Alternatively, the coated transparency may include a tie layer (e.g., a conductive tie layer) between the electrically conductive stack and the topcoat, as shown in FIG. 4. According to the embodiment shown in FIG. 4, the coated transparency includes a substrate 10 (i.e., a transparency), a tie layer 20, a base layer 30, an electrically conductive multilayer stack 120, and a topcoat 105, as described above. The coated transparency further includes a topcoat tie layer 70 between the topcoat 105 and the electrically conductive multilayer stack 120. In one embodiment, the topcoat tie layer 70 includes a polymeric resin that is compatible with the topcoat 105 and optionally includes an organosiloxane compound, which can interact with and bond to the second metal oxide layer 60 of the electrically conductive multilayer stack 120. The topcoat 105 may be made of a durable, weather resistant polymer, such as polyurethane. For example, the tie layer and topcoat may include a tie layer (e.g., an acrylic polymer and/or mixture of polymers) or topcoat (e.g., a conductive top layer including a conductive metal oxide, a quaternary ammonium salt, an inherently conductive polymer, and/or other suitable conductive agent), respectively, such as those described in U.S. Patent Application Publication No. 2010/0025533 and U.S. Patent Application Publication No. 2010/0028684.

The following examples are presented for illustrative purposes only and are not to be viewed as limiting the scope of the present invention. Unless otherwise indicated, all parts and percentages in the following examples, as well as throughout the specification, are by weight.

EXAMPLE 1

A polycarbonate coupon was prepared and then lightly abraded to increase its surface roughness and surface area for receiving a primer (3-aminopropyltriethoxy silane, an adhesion promoter). The primer was gravity coated onto the coupon. Next, a polymeric solution (FX-430, produced by PPG Industries, Inc.,) was applied to the coupon by flow coating. The polymeric solution was poured from the top of the coupon and from one end to another, allowing the solution to flow down and coat the coupon by gravity flow. Excess polymeric solution was allowed to flow down into a dripping pan and was collected for proper disposal.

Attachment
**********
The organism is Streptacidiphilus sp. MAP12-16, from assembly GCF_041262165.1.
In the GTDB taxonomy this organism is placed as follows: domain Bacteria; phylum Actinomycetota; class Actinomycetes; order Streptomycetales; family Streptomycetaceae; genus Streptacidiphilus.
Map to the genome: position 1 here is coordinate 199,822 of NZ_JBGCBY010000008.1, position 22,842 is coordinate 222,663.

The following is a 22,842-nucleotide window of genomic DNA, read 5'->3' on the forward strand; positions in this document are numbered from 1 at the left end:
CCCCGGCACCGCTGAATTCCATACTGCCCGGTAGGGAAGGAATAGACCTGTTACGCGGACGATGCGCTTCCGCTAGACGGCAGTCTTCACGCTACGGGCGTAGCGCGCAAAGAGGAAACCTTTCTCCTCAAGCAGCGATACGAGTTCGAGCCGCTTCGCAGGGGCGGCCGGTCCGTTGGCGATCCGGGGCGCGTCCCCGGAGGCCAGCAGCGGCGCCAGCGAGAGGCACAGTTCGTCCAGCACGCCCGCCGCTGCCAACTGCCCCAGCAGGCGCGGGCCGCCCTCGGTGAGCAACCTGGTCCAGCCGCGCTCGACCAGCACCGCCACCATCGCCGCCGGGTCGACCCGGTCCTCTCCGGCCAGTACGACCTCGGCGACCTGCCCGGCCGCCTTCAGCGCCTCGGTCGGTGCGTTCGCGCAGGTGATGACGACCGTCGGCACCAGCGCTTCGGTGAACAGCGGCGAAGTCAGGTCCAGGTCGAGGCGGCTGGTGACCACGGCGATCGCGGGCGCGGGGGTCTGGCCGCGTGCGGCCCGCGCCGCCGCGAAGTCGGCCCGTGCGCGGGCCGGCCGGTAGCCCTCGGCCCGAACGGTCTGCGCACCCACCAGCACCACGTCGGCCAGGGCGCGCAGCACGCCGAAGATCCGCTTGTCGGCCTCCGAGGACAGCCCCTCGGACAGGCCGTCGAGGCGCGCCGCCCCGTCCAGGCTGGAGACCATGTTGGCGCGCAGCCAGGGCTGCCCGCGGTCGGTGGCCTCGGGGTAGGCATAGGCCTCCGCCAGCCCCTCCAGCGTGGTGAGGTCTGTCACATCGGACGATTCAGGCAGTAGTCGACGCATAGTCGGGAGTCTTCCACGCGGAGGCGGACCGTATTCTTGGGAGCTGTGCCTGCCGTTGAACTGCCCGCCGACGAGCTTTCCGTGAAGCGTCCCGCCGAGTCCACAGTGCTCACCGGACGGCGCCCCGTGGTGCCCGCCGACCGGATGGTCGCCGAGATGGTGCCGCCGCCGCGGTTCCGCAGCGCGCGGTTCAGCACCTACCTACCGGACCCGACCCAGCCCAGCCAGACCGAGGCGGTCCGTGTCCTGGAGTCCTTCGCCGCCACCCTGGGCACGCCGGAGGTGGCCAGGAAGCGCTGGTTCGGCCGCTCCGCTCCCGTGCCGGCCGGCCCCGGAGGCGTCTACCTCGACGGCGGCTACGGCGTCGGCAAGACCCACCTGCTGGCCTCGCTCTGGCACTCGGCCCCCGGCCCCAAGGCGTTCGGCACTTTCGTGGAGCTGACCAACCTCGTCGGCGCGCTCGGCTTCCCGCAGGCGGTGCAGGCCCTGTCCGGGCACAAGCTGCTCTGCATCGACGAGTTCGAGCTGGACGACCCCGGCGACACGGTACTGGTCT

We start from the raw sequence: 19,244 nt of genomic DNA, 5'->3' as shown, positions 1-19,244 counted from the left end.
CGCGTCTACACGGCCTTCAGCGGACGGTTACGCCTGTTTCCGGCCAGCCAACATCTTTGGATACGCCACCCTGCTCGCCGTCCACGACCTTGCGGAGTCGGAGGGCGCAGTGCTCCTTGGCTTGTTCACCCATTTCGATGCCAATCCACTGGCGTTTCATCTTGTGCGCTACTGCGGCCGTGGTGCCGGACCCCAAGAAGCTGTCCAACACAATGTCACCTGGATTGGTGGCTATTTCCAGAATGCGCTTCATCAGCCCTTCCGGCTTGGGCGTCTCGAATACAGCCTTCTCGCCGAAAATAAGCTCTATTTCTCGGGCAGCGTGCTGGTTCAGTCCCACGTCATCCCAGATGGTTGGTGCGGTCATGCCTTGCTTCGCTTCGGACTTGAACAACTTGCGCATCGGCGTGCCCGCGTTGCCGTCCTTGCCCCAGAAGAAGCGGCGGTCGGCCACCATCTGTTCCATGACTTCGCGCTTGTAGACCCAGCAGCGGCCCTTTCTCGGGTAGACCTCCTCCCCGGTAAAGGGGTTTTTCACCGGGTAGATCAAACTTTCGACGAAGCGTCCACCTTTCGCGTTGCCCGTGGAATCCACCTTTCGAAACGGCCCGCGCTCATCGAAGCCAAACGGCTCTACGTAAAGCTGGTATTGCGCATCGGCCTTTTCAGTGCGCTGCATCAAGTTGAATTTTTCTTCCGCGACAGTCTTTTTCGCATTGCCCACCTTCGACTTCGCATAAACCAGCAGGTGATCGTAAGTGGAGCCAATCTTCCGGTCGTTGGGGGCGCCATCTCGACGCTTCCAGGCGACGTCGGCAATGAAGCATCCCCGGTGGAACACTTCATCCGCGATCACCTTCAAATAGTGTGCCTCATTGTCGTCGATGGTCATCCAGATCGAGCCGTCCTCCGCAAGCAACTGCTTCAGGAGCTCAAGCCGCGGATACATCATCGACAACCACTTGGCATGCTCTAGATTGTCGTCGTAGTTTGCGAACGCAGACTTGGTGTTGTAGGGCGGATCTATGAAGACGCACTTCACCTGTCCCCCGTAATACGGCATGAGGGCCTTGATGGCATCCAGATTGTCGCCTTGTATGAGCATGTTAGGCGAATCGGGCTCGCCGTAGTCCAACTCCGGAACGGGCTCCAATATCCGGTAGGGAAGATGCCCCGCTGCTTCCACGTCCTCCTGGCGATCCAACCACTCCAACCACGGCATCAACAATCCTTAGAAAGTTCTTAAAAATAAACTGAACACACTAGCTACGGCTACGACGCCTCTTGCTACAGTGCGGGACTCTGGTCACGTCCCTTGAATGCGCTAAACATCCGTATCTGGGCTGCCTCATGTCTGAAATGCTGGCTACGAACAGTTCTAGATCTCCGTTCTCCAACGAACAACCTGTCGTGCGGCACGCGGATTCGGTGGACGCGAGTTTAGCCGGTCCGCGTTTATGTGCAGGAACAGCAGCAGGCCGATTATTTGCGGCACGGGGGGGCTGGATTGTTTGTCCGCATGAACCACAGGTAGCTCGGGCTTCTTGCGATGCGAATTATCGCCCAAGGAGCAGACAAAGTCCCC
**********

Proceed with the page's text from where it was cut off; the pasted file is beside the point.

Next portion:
After the entire outer surface of the coupon has been coated, it was cured in a heated oven at about 230° F. for about 5 hours. After the coating was cured, the coupon was abraded to increase its surface area for receiving the next coating layer and then cleaned with Isopropanol (IPA). A silane basecoat was then applied by flow coating, followed by a layer of a base coat (FX-419, produced by PPG Industries, Inc.). The coated coupon was then cured in a preheated oven at a temperature of about 190° F. for about 2 hours. After curing, the coupon was thoroughly cleaned to remove dust particles and particulates that may have accumulated on the surface.

The cleaned coupon was then placed in a vacuum chamber. The pressure in the vacuum chamber was reduced and the substrate in the chamber was heated to about 100 to about 200° F. Two metal oxide layers and one metal layer were deposited on the coated coupon at an elevated temperature (e.g., about 100 to about 200° F.) using magnetron sputtering. First, a layer of AZO was formed, and then a gold layer was deposited onto the coupon at the same temperature. After a layer of gold was formed, a second layer of AZO was deposited on top of the gold layer at a temperature of about 100 to about 200° F. The coupon was then removed from the chamber and then cleaned to remove any contaminants that might have adhered to the surface.

A topcoat (FX-446, produced by PPG Industries, Inc.) was then applied to the second metal oxide layer (i.e., second AZO layer) and cured. The following test procedures were then performed on the coated transparency of Example 1.

Haze and Luminous Transmittance Tests

A 3 inch by 12 inch coupon prepared according to Example 1 was tested according to ASTM D1003 using a Haze-Gard Plus instrument. Haze measures the clearness and transparency of the film (the film should not be translucent and diffuse light), while the luminous or visible light transmittance indicates the amount of visible light transmitted through the sample. The coupon exhibited a visible light transmittance of 65-75% and a haze of 0.25-1%. According to the test results, the coupon meets the visible light transmittance and haze values required for aircraft canopy, windshield and windows, which are 65% or above and 10% or below, respectively.

Cross-Hatch Adhesion